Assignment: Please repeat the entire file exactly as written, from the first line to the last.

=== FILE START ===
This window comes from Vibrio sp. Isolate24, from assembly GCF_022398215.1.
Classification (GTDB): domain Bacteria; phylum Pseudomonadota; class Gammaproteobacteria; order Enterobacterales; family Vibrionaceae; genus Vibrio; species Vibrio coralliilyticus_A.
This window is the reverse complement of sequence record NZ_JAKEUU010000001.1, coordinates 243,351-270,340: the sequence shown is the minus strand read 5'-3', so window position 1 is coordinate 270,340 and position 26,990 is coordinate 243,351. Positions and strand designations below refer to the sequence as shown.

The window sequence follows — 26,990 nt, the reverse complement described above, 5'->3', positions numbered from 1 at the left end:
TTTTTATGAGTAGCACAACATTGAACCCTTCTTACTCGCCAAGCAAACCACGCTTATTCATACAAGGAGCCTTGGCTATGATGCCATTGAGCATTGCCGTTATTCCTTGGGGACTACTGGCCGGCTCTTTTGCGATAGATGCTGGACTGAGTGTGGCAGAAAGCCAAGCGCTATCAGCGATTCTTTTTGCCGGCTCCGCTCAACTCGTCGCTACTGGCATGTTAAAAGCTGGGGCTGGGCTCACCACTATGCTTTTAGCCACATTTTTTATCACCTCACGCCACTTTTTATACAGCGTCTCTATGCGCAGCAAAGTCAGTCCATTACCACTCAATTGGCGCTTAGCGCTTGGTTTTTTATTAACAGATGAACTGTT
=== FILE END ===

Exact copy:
This window comes from Vibrio sp. Isolate24, from assembly GCF_022398215.1.
Classification (GTDB): domain Bacteria; phylum Pseudomonadota; class Gammaproteobacteria; order Enterobacterales; family Vibrionaceae; genus Vibrio; species Vibrio coralliilyticus_A.
This window is the reverse complement of sequence record NZ_JAKEUU010000001.1, coordinates 243,351-270,340: the sequence shown is the minus strand read 5'-3', so window position 1 is coordinate 270,340 and position 26,990 is coordinate 243,351. Positions and strand designations below refer to the sequence as shown.

The window sequence follows — 26,990 nt, the reverse complement described above, 5'->3', positions numbered from 1 at the left end:
TTTTTATGAGTAGCACAACATTGAACCCTTCTTACTCGCCAAGCAAACCACGCTTATTCATACAAGGAGCCTTGGCTATGATGCCATTGAGCATTGCCGTTATTCCTTGGGGACTACTGGCCGGCTCTTTTGCGATAGATGCTGGACTGAGTGTGGCAGAAAGCCAAGCGCTATCAGCGATTCTTTTTGCCGGCTCCGCTCAACTCGTCGCTACTGGCATGTTAAAAGCTGGGGCTGGGCTCACCACTATGCTTTTAGCCACATTTTTTATCACCTCACGCCACTTTTTATACAGCGTCTCTATGCGCAGCAAAGTCAGTCCATTACCACTCAATTGGCGCTTAGCGCTTGGTTTTTTATTAACAGATGAACTGTT